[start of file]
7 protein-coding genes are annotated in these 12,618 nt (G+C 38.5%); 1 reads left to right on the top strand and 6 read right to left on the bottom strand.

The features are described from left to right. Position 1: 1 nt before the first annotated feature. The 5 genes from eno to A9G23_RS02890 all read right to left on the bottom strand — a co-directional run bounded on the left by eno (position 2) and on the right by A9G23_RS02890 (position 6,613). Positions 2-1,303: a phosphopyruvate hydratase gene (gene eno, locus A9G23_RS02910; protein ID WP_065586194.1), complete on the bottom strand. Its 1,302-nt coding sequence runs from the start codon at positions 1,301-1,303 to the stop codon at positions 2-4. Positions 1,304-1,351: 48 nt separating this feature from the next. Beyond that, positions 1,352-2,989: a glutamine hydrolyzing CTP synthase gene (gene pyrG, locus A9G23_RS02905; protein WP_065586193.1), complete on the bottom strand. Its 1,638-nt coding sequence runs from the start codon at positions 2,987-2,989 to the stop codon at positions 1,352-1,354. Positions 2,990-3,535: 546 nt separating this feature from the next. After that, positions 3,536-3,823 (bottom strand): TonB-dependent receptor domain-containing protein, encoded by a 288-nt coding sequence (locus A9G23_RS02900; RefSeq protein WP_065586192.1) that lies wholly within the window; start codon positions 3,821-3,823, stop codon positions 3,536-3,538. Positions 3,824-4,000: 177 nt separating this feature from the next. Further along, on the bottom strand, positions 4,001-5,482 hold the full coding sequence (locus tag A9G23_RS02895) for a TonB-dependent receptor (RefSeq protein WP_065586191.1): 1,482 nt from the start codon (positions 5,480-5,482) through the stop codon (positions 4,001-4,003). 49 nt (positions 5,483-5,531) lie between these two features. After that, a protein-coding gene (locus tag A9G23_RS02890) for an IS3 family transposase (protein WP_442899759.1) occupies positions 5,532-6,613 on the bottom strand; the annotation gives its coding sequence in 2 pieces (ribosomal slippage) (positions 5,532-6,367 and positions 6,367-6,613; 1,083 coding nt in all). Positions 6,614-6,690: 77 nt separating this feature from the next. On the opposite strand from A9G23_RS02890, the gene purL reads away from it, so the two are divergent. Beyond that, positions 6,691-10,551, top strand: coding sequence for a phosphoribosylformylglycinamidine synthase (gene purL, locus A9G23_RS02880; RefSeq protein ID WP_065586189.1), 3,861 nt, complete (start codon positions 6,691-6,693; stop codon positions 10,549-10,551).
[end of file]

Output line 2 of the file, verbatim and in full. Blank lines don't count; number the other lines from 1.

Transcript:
The features are described from left to right. Position 1: 1 nt before the first annotated feature. The 5 genes from eno to A9G23_RS02890 all read right to left on the bottom strand — a co-directional run bounded on the left by eno (position 2) and on the right by A9G23_RS02890 (position 6,613). Positions 2-1,303: a phosphopyruvate hydratase gene (gene eno, locus A9G23_RS02910; protein ID WP_065586194.1), complete on the bottom strand. Its 1,302-nt coding sequence runs from the start codon at positions 1,301-1,303 to the stop codon at positions 2-4. Positions 1,304-1,351: 48 nt separating this feature from the next. Beyond that, positions 1,352-2,989: a glutamine hydrolyzing CTP synthase gene (gene pyrG, locus A9G23_RS02905; protein WP_065586193.1), complete on the bottom strand. Its 1,638-nt coding sequence runs from the start codon at positions 2,987-2,989 to the stop codon at positions 1,352-1,354. Positions 2,990-3,535: 546 nt separating this feature from the next. After that, positions 3,536-3,823 (bottom strand): TonB-dependent receptor domain-containing protein, encoded by a 288-nt coding sequence (locus A9G23_RS02900; RefSeq protein WP_065586192.1) that lies wholly within the window; start codon positions 3,821-3,823, stop codon positions 3,536-3,538. Positions 3,824-4,000: 177 nt separating this feature from the next. Further along, on the bottom strand, positions 4,001-5,482 hold the full coding sequence (locus tag A9G23_RS02895) for a TonB-dependent receptor (RefSeq protein WP_065586191.1): 1,482 nt from the start codon (positions 5,480-5,482) through the stop codon (positions 4,001-4,003). 49 nt (positions 5,483-5,531) lie between these two features. After that, a protein-coding gene (locus tag A9G23_RS02890) for an IS3 family transposase (protein WP_442899759.1) occupies positions 5,532-6,613 on the bottom strand; the annotation gives its coding sequence in 2 pieces (ribosomal slippage) (positions 5,532-6,367 and positions 6,367-6,613; 1,083 coding nt in all). Positions 6,614-6,690: 77 nt separating this feature from the next. On the opposite strand from A9G23_RS02890, the gene purL reads away from it, so the two are divergent. Beyond that, positions 6,691-10,551, top strand: coding sequence for a phosphoribosylformylglycinamidine synthase (gene purL, locus A9G23_RS02880; RefSeq protein ID WP_065586189.1), 3,861 nt, complete (start codon positions 6,691-6,693; stop codon positions 10,549-10,551).